The Creative Martyrs amble onto the stage with their props and instruments and you would be forgiven for thinking you were in a Laurel and Hardy rehearsal. Alas, they are practitioners of musical cabaret that might not have wide-ranging appeal, but can be an outright blast for those receptive to the genre.
The performing duo are not limited to the stage. They go into the crowd, behind the crowd and even out of the venue altogether. Every show, they tell you, is completely different; an exhaustive display of furious reinvention. They boast that The Creative Martyrs have been performing since 1883, and make it their aim to bring the past back into the present. They do so through the unavoidable appeal of a ukulele and the low riffs of a cello. The musical numbers can all feel somewhat similar, but incorporate differences that make each one a treat to follow.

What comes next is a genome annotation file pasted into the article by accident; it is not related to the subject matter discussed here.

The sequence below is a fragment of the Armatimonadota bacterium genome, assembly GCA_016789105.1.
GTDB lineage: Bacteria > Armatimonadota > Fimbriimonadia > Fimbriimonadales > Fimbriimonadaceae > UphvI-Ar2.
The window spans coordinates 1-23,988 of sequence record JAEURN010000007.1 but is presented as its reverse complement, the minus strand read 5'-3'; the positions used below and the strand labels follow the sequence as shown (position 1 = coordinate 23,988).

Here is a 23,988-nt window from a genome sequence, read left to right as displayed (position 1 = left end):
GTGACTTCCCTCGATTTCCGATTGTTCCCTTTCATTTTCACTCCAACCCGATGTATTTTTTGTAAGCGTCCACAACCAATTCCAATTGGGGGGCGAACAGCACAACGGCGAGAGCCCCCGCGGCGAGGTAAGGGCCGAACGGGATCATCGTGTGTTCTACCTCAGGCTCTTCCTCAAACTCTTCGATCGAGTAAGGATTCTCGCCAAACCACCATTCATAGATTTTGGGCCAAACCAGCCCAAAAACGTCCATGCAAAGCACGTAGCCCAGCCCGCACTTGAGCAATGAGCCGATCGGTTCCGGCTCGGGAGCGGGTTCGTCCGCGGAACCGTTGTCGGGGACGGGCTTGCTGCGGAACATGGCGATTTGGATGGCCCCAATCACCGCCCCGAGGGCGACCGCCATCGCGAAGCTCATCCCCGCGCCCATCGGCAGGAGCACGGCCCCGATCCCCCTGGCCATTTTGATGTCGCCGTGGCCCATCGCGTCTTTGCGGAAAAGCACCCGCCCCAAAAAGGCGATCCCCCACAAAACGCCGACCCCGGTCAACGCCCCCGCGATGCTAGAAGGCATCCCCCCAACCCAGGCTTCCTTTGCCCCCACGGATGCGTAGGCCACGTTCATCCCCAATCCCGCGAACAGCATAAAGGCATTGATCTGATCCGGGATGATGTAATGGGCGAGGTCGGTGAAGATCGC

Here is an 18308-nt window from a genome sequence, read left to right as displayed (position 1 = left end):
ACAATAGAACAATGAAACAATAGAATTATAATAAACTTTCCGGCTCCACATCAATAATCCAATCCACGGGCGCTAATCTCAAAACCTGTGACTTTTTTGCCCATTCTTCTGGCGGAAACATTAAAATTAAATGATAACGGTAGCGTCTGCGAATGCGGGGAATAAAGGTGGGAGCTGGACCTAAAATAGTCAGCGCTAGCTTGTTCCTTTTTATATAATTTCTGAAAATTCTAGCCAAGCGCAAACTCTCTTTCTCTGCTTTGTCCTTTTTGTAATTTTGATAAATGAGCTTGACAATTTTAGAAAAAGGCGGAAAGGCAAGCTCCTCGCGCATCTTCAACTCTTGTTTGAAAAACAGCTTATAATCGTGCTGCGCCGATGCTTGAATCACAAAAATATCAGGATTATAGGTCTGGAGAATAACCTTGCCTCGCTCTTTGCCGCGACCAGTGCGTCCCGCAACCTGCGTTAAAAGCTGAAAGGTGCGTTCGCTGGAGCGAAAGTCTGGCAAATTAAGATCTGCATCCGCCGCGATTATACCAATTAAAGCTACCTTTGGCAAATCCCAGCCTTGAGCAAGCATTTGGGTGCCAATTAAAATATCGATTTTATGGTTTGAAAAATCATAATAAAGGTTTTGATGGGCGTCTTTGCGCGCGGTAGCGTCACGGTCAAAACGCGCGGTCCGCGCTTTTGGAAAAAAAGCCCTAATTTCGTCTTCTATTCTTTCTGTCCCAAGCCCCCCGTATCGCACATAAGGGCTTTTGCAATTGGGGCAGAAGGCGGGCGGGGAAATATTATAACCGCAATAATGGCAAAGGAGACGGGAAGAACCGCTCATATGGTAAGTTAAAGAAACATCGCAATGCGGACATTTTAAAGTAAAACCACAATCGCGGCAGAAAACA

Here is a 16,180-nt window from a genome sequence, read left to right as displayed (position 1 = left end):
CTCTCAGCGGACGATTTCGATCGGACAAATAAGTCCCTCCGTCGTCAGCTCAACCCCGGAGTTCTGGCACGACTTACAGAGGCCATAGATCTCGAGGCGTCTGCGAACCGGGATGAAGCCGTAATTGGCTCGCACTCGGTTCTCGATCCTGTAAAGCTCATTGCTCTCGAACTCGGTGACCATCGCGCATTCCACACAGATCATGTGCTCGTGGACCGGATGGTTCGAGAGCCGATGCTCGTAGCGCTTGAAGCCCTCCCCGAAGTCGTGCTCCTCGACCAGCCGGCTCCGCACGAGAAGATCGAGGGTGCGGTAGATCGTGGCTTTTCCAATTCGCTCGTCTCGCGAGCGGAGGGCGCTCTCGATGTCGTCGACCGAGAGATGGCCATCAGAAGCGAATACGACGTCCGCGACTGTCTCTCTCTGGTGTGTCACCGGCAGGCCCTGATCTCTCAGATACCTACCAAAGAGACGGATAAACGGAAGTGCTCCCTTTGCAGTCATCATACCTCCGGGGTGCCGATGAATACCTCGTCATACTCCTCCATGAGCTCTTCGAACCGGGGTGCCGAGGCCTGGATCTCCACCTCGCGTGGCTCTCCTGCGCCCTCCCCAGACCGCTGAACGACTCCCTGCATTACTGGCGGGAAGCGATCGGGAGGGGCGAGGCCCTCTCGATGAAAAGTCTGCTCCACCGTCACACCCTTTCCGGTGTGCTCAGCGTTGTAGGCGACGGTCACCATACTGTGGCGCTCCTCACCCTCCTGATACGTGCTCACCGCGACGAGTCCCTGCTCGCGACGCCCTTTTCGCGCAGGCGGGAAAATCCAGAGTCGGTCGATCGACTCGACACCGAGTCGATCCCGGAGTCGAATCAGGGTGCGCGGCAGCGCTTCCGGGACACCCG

The Martyrs are strange, quirky performers with their white face paint and rag tag suits. They love to address the audience with bizarre statements and proclamations, having them shout back on cue. These attempts at getting the audience involved occasionally fall on deaf ears, perhaps lacking the obviousness that would trigger an immediate response. For the small audience that fits inside Fingers Piano Bar, however, it is a unique and charming way to indulge in cabaret. It takes a short while for the crowd to get fully on board with their off-the-wall antics, but this is an act well suited to underground, late-night entertainment. Laughs of awkwardness are drowned out by those having a sensational time as they soak up the glorious weirdness that the musical Martyrs have to offer.
With a show basking in red light that is unafraid to make political points (although these do not dominate affairs), the Martyrs are auteurs of the weird and wonderful. Anyone who dislikes audience participation should perhaps stay away, and not everyone will get readily on board. However, if you live for the le strange and crave the curious, the Martyrs are seriously good fun.